As I mentioned in my recent post “The Hidden Faces of Eating Disorders,” eating disorders are under-diagnosed in people at higher weights. There are tons of stories online about people who were told they were too fat to be anorexic and denied treatment until they finally lost enough weight to meet the BMI requirement for the diagnosis, at which point their disease was far more progressed, chronic, and entrenched—making for a worse prognosis than if the disease were treated at an earlier stage. The DSM-V (the newest edition of the psychiatry diagnostic guide) moves away from rigid weight criteria in the diagnosis of anorexia nervosa. While the DSM-IV had previously required individuals to have a body weight less than 85% of expected, the DSM-V has the more subjective criteria of “significantly low body weight.” Despite these diagnostic changes, clinicians rarely consider that “significantly low” differs from individual to individual. Not everyone is meant to occupy the same body size and shape. When we endorse a one-size-fits-all model, we prescribe weight loss to everyone at higher than “normal” weights and always view this weight loss as healthy.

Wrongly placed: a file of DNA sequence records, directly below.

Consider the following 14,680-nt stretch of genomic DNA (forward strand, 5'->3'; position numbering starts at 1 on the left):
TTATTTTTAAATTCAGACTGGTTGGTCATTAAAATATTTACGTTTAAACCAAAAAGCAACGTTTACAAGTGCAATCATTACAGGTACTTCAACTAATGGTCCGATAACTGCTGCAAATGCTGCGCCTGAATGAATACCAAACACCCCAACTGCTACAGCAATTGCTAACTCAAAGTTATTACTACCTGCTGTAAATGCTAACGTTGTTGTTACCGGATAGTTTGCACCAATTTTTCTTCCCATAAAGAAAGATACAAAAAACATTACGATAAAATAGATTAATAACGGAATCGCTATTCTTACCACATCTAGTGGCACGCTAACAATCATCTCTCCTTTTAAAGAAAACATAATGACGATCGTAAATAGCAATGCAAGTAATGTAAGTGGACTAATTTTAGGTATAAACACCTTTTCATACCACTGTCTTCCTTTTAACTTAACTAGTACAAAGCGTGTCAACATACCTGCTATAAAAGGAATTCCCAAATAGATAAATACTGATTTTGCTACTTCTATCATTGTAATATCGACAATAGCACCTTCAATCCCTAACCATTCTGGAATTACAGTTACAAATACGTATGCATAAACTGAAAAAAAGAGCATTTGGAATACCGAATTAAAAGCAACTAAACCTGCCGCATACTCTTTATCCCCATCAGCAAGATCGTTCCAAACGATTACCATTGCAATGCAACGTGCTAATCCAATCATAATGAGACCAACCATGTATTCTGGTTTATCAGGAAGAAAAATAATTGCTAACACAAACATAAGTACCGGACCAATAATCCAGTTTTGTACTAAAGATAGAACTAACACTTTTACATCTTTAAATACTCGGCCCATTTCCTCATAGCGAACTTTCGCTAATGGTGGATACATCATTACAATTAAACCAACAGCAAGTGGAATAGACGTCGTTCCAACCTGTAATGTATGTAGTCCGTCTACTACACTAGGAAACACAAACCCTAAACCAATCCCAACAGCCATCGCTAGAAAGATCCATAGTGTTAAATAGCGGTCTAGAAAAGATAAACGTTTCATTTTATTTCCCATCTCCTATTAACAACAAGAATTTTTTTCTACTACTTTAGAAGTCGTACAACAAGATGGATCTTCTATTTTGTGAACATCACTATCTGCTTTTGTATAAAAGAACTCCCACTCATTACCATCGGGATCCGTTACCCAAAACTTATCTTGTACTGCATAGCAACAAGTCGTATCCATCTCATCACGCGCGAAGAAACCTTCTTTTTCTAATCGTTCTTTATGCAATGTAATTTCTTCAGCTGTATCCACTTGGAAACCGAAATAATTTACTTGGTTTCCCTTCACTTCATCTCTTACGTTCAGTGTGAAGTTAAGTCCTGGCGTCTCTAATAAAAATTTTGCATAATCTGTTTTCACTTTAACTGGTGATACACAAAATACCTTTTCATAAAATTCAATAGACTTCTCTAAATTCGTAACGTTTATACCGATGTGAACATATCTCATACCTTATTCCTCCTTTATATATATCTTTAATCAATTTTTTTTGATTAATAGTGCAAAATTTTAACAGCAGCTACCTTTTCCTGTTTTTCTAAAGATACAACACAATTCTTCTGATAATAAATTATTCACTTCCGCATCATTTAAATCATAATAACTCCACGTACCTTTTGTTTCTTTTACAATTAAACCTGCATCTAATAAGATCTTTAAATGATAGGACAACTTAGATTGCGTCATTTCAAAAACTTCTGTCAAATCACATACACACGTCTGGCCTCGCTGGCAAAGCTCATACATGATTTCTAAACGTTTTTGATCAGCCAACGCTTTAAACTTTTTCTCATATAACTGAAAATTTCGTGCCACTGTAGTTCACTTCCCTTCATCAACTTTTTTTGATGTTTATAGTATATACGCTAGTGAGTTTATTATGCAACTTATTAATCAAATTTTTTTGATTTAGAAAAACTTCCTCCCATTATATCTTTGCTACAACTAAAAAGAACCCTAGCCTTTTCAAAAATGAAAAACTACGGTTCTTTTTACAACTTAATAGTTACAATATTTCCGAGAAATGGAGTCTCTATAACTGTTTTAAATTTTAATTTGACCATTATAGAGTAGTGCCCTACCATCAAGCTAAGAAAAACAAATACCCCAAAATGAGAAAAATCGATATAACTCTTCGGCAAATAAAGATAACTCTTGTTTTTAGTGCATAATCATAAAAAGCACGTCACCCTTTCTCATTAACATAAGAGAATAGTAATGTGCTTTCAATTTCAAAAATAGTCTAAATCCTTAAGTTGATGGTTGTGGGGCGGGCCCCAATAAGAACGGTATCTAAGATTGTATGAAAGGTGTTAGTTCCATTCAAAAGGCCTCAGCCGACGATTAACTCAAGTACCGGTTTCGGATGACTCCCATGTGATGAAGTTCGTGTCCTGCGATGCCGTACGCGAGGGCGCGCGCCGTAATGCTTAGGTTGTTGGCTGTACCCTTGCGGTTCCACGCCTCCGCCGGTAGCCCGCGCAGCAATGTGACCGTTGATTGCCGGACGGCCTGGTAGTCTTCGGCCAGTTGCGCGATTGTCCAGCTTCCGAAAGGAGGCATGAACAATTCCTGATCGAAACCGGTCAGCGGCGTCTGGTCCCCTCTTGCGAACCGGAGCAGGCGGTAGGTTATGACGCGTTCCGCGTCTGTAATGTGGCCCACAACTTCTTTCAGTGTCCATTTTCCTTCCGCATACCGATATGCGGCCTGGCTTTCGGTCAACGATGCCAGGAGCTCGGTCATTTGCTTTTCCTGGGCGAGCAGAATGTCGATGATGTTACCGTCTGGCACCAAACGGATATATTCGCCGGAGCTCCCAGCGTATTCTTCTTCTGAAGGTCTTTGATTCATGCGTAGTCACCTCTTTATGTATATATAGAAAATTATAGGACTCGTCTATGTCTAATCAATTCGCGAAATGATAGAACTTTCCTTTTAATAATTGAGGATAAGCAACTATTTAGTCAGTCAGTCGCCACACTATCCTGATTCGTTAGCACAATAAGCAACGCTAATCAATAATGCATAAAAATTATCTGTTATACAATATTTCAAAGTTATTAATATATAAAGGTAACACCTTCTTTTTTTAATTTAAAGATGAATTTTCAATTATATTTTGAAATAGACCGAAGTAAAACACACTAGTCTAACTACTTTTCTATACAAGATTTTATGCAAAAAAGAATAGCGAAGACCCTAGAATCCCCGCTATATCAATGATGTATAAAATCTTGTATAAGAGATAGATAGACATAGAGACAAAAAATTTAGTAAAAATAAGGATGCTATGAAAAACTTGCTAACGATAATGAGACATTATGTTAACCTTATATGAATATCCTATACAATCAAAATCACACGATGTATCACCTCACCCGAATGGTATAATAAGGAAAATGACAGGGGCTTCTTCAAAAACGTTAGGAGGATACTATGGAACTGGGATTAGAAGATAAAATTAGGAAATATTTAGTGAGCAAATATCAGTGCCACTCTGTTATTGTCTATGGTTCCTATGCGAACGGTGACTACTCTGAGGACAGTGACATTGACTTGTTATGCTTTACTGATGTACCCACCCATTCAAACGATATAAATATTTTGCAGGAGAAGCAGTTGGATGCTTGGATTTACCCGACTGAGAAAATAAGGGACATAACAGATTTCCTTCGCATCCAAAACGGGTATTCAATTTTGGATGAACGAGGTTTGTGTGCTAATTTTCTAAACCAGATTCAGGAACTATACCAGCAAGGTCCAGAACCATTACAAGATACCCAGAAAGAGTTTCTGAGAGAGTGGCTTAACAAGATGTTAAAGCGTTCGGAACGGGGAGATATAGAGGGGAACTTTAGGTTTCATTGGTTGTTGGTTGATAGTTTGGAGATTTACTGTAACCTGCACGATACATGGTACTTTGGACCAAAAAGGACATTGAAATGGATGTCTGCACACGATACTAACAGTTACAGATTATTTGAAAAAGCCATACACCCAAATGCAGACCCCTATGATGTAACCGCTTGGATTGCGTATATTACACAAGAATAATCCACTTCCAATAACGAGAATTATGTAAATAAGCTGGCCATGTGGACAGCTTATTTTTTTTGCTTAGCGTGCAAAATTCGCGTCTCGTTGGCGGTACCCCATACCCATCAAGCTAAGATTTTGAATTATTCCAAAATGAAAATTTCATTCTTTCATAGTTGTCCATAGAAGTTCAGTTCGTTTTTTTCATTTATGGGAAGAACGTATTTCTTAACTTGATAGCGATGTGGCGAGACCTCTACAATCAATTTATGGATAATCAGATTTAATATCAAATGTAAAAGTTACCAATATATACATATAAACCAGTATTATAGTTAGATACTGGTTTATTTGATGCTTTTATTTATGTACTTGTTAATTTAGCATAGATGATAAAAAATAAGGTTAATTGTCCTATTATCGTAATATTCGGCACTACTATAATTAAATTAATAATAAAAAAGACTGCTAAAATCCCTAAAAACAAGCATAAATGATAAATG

Anorexia nervosa is a vicious disease with dire physical and emotional consequences. Fatness does not protect against it; in fact, people at higher weights are at increased risk due to the tremendous pressure to lose weight. Rather than viewing anorexia nervosa as a tool to help fat people lose weight, the rigid restrictive dieting and preoccupation with weight and shape evidenced by people on the NWCR may signal widespread eating disordered symptoms among people at higher weights. Instead of devoting resources to trying to increase this eating disordered behavior, the real need is for more resources dedicated to the identification and treatment of eating disorders across the weight spectrum.  

Alexis Conason is a clinical psychologist in private practice in New York City specializing in body image and overeating disorders. Want more mindful eating? Sign up for her newsletter at www.drconason.com, like her on Facebook, or follow her on Twitter.

References

Gianini LM, Walsh BT, Steinglass J, and Mayer L. Long-term weight loss maintenance in obesity: Possible insights from anorexia nervosa? Int J Eat Disord. 2017;50:341–342. https://doi.org/10.1002/eat.22685